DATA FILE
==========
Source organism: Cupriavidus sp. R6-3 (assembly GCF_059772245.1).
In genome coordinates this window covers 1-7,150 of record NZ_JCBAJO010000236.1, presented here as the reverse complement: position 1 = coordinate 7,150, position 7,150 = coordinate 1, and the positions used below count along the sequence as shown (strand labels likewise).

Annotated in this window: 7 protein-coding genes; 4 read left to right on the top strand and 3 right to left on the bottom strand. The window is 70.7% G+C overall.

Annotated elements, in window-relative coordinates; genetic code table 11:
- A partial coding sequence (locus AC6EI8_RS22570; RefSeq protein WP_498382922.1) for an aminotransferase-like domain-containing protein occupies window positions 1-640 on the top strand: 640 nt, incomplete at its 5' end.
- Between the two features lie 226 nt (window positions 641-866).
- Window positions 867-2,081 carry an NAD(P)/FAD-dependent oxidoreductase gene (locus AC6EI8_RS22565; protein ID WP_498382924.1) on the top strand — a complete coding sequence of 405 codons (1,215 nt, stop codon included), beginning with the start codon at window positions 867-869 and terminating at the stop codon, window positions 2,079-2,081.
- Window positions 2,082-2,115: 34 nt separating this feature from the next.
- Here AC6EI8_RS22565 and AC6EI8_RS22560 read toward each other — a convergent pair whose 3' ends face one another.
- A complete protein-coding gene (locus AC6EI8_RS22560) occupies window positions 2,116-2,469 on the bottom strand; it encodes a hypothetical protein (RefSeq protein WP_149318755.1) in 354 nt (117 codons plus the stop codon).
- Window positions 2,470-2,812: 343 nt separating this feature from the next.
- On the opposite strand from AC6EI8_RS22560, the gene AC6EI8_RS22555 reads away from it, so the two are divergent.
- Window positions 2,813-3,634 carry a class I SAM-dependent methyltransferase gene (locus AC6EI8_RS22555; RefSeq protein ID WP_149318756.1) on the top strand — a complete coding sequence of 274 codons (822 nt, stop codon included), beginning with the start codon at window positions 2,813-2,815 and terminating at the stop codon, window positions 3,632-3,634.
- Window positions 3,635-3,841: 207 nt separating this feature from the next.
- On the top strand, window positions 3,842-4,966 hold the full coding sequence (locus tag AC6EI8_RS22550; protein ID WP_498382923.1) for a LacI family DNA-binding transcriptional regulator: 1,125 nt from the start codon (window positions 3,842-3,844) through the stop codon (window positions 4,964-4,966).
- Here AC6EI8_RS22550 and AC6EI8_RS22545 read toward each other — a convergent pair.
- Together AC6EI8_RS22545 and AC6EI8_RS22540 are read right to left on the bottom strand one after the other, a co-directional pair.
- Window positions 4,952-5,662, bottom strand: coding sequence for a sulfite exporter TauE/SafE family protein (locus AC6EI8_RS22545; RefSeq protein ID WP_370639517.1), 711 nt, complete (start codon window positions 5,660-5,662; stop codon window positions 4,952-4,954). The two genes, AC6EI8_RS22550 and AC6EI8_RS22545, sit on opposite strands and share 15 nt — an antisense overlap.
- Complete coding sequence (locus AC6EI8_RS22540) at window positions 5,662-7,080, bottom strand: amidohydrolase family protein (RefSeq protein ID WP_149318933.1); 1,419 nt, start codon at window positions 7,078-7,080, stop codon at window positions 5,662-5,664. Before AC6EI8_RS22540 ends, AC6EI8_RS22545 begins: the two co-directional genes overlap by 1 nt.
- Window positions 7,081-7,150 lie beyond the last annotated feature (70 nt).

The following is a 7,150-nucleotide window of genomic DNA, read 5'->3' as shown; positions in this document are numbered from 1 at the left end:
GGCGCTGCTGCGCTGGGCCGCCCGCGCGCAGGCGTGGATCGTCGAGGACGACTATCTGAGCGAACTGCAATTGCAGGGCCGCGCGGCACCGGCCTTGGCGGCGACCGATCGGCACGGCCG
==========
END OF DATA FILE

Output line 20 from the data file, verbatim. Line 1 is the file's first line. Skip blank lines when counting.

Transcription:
- Window positions 7,081-7,150 lie beyond the last annotated feature (70 nt).